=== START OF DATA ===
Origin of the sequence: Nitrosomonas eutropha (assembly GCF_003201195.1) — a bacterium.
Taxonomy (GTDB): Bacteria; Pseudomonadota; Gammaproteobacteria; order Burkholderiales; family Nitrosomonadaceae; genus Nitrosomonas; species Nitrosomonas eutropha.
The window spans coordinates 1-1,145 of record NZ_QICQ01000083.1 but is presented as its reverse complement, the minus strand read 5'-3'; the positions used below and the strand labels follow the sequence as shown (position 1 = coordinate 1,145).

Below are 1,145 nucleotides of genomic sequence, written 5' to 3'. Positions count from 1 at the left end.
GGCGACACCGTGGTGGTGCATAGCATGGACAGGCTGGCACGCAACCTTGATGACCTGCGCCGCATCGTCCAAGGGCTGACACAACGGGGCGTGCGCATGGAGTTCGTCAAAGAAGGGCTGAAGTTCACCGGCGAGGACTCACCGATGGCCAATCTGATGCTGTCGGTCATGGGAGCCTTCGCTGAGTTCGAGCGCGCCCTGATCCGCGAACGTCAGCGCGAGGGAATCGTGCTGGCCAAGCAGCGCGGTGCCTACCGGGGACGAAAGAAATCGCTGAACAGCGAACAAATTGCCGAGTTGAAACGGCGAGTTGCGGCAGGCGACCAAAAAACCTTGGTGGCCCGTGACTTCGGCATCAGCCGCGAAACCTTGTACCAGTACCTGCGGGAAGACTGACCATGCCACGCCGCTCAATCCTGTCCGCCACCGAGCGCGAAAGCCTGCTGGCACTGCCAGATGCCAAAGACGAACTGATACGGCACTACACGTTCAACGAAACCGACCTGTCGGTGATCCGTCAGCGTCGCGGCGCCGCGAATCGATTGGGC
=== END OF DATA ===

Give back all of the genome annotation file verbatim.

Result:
Origin of the sequence: Nitrosomonas eutropha (assembly GCF_003201195.1) — a bacterium.
Taxonomy (GTDB): Bacteria; Pseudomonadota; Gammaproteobacteria; order Burkholderiales; family Nitrosomonadaceae; genus Nitrosomonas; species Nitrosomonas eutropha.
The window spans coordinates 1-1,145 of record NZ_QICQ01000083.1 but is presented as its reverse complement, the minus strand read 5'-3'; the positions used below and the strand labels follow the sequence as shown (position 1 = coordinate 1,145).

Below are 1,145 nucleotides of genomic sequence, written 5' to 3'. Positions count from 1 at the left end.
GGCGACACCGTGGTGGTGCATAGCATGGACAGGCTGGCACGCAACCTTGATGACCTGCGCCGCATCGTCCAAGGGCTGACACAACGGGGCGTGCGCATGGAGTTCGTCAAAGAAGGGCTGAAGTTCACCGGCGAGGACTCACCGATGGCCAATCTGATGCTGTCGGTCATGGGAGCCTTCGCTGAGTTCGAGCGCGCCCTGATCCGCGAACGTCAGCGCGAGGGAATCGTGCTGGCCAAGCAGCGCGGTGCCTACCGGGGACGAAAGAAATCGCTGAACAGCGAACAAATTGCCGAGTTGAAACGGCGAGTTGCGGCAGGCGACCAAAAAACCTTGGTGGCCCGTGACTTCGGCATCAGCCGCGAAACCTTGTACCAGTACCTGCGGGAAGACTGACCATGCCACGCCGCTCAATCCTGTCCGCCACCGAGCGCGAAAGCCTGCTGGCACTGCCAGATGCCAAAGACGAACTGATACGGCACTACACGTTCAACGAAACCGACCTGTCGGTGATCCGTCAGCGTCGCGGCGCCGCGAATCGATTGGGC